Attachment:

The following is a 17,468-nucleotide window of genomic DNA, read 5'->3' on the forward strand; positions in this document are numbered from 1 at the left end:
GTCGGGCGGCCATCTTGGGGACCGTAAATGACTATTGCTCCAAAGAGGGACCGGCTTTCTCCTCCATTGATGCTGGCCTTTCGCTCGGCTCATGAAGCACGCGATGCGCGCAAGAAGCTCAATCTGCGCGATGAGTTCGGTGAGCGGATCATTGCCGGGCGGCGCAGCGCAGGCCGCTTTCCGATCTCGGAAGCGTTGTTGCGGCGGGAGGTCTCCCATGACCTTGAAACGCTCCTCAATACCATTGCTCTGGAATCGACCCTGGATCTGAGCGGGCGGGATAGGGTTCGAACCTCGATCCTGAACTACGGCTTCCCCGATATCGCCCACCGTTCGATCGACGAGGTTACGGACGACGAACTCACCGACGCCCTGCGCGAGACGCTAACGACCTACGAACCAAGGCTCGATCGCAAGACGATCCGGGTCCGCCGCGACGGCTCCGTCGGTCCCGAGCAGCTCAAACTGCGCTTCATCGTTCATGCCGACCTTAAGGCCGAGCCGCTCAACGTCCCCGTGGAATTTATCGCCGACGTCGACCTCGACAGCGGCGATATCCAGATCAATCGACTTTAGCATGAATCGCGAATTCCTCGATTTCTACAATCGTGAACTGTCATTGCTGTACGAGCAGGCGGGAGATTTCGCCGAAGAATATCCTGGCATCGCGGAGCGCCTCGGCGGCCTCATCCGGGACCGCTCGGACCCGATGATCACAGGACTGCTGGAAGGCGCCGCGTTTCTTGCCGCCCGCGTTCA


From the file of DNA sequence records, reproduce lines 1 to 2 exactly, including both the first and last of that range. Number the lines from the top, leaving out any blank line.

The following is a 17,468-nucleotide window of genomic DNA, read 5'->3' on the forward strand; positions in this document are numbered from 1 at the left end:
GTCGGGCGGCCATCTTGGGGACCGTAAATGACTATTGCTCCAAAGAGGGACCGGCTTTCTCCTCCATTGATGCTGGCCTTTCGCTCGGCTCATGAAGCACGCGATGCGCGCAAGAAGCTCAATCTGCGCGATGAGTTCGGTGAGCGGATCATTGCCGGGCGGCGCAGCGCAGGCCGCTTTCCGATCTCGGAAGCGTTGTTGCGGCGGGAGGTCTCCCATGACCTTGAAACGCTCCTCAATACCATTGCTCTGGAATCGACCCTGGATCTGAGCGGGCGGGATAGGGTTCGAACCTCGATCCTGAACTACGGCTTCCCCGATATCGCCCACCGTTCGATCGACGAGGTTACGGACGACGAACTCACCGACGCCCTGCGCGAGACGCTAACGACCTACGAACCAAGGCTCGATCGCAAGACGATCCGGGTCCGCCGCGACGGCTCCGTCGGTCCCGAGCAGCTCAAACTGCGCTTCATCGTTCATGCCGACCTTAAGGCCGAGCCGCTCAACGTCCCCGTGGAATTTATCGCCGACGTCGACCTCGACAGCGGCGATATCCAGATCAATCGACTTTAGCATGAATCGCGAATTCCTCGATTTCTACAATCGTGAACTGTCATTGCTGTACGAGCAGGCGGGAGATTTCGCCGAAGAATATCCTGGCATCGCGGAGCGCCTCGGCGGCCTCATCCGGGACCGCTCGGACCCGATGATCACAGGACTGCTGGAAGGCGCCGCGTTTCTTGCCGCCCGCGTTCA